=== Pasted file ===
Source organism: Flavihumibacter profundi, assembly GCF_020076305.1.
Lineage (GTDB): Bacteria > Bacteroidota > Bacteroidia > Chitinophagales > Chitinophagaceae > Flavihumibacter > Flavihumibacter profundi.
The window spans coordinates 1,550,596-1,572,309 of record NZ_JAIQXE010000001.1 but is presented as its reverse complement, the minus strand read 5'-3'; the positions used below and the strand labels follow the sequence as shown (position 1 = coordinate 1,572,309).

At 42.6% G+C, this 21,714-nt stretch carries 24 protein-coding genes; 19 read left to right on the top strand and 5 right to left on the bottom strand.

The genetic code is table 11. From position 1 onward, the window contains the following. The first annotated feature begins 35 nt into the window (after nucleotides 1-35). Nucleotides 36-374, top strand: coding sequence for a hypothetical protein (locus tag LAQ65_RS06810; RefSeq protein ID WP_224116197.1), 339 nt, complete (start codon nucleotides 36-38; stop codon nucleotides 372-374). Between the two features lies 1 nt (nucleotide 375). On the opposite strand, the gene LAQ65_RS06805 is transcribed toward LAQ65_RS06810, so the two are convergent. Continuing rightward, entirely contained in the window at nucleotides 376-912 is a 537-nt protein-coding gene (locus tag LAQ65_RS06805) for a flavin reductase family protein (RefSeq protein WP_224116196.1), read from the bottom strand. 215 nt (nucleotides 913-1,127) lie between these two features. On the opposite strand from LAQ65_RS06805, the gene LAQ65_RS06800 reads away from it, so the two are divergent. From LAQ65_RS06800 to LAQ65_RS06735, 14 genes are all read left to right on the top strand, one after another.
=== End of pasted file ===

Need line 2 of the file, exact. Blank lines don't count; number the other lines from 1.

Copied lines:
Lineage (GTDB): Bacteria > Bacteroidota > Bacteroidia > Chitinophagales > Chitinophagaceae > Flavihumibacter > Flavihumibacter profundi.